Where is regulated data, such as information about customers, transactions and mergers, most likely to leak out of a bank? Through employees' and customers' mobile devices, according to a survey the Ponemon Institute conducted of 798 U.S. IT and data security practitioners, 18 percent of whom work in financial services.

Emails, transaction logs and other unprotected data on smartphones and tablets can be easily passed along to unauthorized third parties or stolen.

"Regulated data" includes personally identifiable information about customers (e.g. Social Security number, address, login credentials), which is governed by consumer privacy protection rules requiring the information to be encrypted and for customers to be notified of any data breach. Merger data is subject to SEC disclosure rules, which forbid leakage of information about a deal during blackout periods. Payroll and benefits information are another category of regulated data.

Mobile devices are the riskiest vehicles for all such data, according 69% of respondents to the Ponemon survey. Next riskiest is cloud computing infrastructure, at least in the view of 45% of survey respondents. Applications come next, at 33%.

Some of the mobile data risk comes from employees' habits. The study found that at 59% of companies, employees circumvent or disable required security settings on their mobile devices.

On the other side of this coin are employees' privacy concerns over "bring your own device" (the trend of employees using their personal mobile devices for work purposes). About 63% of employees use mobile devices such as laptops, tablets and smartphones to access and use data in the workplace. The more companies try to control this behavior by forcing employees to download mobile device management or security software on their devices, the more employees bristle at having their personal information and photos fall under the scrutiny of their employer.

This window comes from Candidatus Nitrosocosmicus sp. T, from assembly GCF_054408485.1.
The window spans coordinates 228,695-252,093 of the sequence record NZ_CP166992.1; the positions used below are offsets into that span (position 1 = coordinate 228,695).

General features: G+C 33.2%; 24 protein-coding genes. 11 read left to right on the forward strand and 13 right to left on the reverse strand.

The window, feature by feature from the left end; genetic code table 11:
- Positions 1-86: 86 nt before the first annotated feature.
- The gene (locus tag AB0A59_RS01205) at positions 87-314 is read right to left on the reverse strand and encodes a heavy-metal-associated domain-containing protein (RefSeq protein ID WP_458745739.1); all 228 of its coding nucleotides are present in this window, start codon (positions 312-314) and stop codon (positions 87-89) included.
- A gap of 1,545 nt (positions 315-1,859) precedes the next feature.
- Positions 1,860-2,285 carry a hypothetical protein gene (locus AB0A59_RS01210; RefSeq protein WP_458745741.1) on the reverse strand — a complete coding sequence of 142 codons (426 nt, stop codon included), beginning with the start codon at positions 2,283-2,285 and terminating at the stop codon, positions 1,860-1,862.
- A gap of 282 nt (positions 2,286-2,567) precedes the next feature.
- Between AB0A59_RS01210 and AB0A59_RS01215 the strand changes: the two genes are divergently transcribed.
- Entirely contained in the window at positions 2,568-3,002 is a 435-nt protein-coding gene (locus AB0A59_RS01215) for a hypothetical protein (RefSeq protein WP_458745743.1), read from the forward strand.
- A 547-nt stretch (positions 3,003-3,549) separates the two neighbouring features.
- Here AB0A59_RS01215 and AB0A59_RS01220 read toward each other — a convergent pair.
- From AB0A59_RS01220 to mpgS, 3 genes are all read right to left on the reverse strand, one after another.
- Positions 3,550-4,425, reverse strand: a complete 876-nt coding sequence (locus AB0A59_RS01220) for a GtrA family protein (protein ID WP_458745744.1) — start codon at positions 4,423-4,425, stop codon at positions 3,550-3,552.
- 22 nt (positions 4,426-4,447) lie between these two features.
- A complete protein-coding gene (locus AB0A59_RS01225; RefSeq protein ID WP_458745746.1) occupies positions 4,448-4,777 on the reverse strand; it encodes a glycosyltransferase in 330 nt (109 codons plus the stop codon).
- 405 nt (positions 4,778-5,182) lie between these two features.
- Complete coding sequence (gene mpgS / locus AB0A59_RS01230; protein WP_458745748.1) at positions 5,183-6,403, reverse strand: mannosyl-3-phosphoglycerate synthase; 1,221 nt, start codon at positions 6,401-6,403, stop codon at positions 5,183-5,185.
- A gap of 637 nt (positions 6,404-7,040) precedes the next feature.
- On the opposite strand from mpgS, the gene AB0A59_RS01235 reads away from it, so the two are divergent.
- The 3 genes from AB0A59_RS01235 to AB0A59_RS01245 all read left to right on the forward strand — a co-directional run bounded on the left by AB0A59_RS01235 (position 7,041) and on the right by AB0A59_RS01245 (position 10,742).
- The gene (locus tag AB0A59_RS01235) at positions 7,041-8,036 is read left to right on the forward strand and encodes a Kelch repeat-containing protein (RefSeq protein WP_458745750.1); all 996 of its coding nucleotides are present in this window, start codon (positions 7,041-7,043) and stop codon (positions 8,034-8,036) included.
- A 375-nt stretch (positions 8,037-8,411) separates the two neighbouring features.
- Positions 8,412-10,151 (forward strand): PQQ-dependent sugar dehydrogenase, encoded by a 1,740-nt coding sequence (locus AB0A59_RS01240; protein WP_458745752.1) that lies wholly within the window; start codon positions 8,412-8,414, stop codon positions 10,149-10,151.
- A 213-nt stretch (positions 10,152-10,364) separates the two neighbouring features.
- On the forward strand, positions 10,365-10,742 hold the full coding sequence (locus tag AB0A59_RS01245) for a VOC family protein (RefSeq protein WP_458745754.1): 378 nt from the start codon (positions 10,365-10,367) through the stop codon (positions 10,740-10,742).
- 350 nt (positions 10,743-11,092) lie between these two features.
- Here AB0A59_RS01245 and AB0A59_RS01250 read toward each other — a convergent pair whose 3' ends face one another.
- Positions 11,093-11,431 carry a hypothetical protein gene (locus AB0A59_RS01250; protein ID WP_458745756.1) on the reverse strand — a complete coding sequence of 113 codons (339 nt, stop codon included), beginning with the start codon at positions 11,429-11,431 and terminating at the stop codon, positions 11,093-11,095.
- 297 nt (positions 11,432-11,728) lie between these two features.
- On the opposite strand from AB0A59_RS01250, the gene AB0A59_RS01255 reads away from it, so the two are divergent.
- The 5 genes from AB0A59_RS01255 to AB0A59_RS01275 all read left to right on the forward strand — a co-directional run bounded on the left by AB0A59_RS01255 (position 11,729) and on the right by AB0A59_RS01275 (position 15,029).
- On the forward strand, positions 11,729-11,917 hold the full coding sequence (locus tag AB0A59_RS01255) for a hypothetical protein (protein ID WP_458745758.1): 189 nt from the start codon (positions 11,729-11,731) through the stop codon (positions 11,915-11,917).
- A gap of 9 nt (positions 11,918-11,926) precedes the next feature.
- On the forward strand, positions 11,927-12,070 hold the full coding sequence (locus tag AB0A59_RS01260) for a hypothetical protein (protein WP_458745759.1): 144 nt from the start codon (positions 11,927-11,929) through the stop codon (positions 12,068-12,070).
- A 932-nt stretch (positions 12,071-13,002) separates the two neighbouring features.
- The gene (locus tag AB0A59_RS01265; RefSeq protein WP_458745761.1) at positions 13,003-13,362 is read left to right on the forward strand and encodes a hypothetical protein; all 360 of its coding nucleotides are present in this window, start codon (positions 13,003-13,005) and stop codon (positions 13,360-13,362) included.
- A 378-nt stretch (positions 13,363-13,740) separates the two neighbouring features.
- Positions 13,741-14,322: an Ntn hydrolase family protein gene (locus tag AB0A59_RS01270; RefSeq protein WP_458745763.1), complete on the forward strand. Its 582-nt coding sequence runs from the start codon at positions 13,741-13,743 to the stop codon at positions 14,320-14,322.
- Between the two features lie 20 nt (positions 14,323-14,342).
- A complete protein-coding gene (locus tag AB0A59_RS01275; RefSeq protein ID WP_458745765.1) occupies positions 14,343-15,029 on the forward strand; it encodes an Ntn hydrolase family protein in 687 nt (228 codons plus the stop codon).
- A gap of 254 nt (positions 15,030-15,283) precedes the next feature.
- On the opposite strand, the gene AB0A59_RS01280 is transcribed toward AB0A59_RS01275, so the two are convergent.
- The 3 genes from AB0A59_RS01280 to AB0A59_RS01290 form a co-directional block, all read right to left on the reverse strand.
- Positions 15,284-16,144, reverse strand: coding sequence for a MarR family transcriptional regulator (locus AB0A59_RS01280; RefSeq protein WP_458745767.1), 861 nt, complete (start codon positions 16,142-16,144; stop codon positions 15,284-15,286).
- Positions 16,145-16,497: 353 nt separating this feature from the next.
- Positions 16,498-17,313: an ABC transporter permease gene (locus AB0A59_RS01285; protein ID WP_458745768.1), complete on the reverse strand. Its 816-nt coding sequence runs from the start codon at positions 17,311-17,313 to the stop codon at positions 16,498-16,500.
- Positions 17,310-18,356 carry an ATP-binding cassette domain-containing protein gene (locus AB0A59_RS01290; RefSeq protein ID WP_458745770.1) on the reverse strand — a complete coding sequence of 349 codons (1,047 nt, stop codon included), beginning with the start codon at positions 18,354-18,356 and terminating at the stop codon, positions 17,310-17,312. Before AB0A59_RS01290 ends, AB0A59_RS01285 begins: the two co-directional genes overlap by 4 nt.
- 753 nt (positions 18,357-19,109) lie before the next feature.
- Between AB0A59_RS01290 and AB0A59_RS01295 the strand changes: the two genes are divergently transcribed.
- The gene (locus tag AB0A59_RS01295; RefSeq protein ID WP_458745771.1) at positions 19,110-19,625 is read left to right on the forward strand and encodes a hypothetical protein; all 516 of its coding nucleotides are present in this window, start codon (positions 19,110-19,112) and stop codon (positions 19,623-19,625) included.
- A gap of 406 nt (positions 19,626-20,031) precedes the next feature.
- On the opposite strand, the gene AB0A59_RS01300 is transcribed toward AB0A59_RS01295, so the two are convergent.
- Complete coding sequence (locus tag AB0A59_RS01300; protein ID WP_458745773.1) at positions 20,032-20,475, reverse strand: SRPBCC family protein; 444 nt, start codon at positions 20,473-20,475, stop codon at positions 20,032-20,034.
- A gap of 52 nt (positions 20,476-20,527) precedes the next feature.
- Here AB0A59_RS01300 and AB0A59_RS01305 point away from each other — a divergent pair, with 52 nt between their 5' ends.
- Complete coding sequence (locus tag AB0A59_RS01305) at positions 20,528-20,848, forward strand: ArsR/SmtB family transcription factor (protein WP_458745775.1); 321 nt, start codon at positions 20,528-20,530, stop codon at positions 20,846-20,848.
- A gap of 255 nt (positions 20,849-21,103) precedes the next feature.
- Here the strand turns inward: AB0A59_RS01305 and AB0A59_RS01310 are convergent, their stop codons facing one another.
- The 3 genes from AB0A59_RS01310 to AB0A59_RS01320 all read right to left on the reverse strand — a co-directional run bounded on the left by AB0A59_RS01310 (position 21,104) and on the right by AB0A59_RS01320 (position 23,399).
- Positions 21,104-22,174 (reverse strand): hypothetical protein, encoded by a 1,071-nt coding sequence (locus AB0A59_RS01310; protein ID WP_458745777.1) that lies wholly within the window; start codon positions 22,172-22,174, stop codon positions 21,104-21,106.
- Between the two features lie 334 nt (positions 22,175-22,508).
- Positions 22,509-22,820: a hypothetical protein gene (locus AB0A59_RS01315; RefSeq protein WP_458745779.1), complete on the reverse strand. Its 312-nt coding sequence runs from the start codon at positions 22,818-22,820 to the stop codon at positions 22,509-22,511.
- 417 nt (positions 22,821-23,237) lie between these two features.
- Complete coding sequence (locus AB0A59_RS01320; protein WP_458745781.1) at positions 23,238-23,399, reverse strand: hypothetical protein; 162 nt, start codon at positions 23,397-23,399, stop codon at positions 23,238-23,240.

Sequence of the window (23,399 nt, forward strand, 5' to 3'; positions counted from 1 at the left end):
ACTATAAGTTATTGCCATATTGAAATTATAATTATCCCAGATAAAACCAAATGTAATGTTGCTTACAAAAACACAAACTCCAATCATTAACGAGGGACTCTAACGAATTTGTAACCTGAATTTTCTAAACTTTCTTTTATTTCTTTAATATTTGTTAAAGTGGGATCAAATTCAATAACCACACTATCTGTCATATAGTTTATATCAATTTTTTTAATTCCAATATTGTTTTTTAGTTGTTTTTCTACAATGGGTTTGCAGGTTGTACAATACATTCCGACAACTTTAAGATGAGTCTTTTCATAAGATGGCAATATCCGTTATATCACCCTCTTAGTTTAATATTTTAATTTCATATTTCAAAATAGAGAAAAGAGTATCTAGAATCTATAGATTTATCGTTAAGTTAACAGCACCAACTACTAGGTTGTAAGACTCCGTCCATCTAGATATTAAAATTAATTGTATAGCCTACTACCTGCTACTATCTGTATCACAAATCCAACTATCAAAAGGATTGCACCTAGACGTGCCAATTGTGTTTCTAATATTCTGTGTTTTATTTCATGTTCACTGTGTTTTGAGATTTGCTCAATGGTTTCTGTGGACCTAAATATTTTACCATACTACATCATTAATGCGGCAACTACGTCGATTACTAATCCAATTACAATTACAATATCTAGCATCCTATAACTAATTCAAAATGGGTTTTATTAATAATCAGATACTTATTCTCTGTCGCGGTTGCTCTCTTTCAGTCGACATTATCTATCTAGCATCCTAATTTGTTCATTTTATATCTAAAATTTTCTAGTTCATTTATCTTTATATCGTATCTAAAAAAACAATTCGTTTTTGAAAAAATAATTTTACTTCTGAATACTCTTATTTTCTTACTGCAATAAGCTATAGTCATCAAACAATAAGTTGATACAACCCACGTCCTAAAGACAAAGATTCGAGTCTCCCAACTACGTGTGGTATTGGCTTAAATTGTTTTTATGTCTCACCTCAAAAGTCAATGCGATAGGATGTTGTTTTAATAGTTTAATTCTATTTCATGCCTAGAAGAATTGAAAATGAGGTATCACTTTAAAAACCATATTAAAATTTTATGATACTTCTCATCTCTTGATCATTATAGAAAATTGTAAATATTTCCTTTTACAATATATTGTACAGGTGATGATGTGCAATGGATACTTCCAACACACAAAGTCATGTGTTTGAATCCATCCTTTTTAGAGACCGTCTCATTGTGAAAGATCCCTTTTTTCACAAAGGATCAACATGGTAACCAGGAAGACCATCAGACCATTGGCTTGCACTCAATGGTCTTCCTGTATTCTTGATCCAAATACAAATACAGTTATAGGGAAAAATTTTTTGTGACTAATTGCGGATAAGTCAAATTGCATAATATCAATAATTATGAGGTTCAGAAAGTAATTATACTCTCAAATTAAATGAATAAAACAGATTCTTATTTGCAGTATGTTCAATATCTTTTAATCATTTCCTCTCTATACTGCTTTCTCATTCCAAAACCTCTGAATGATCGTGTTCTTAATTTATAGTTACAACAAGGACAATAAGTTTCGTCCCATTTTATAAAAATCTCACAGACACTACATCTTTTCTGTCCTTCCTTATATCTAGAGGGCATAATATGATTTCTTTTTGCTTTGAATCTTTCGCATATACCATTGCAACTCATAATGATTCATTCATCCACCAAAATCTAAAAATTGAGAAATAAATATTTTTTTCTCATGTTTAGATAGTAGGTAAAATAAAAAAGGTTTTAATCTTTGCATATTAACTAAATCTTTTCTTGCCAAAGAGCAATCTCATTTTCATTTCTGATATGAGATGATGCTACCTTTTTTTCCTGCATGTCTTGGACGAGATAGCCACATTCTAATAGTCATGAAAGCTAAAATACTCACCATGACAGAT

"It's not clear whether the employer has a right to scan your phone; it's less clear whether or not the company can actually move your private records to a repository," says Larry Ponemon, chairman and founder of the Ponemon Institute. "Privacy issues haven't really been worked out or legislated as yet for employees. I can imagine a situation in which you have a whole bunch of photos, videos, and other things you cherish on your device. Now you lose the device, and IT implements a remote-wipe. That's a privacy issue."

Outside of the U.S., data privacy regulations for employees tend to favor the employer, Ponemon says. "In places like Germany, France, the EU countries, and parts of Asia, employees have dominance over employers in terms of privacy rights," he says. "Europeans are more likely to push back and say we're not going to allow the employer do something that's viewed as private."

Because Americans are accustomed to sharing large amounts of information about themselves over social media, "it's likely the average American employee is not going to push back," Ponemon says.

However, organizations such as the Electronic Frontier Foundation and the American Civil Liberties Union might press companies on this issue, saying it's a violation of human rights or liberty.

A best practice and possible middle ground for protecting data on mobile devices is for a company to audit everything, Ponemon says. A simple scanning tool can keep watch over what employees are doing on their devices and look for policy violations.

Another practice is to use network traffic intelligence that can find red flags, such as an employee logging in from New Jersey in the morning and Moscow in the afternoon.

But in the end, banks may have to give up on the idea of BYOD, Ponemon says.

"In heavily regulated industries like financial services, you want to make sure the employees' endpoints are secure, and that may mean that you have to take a tough stand and tell people they can't use their own device because it's too risky," he says. For one thing, hackers are starting to understand and take advantage of employees' privacy issues and objections to having their company control their personal mobile device.

"We're starting to see in the investment management and brokerage industry a wave of sophisticated attacks — it's easier for bad guys to slip into a mobile device, access an account and steal money and resources from that account," he says. "There's evidence that suggests this is happening in part because of employees have access to sensitive or regulated data on insecure devices."

This story originally appeared at Bank Technology News.

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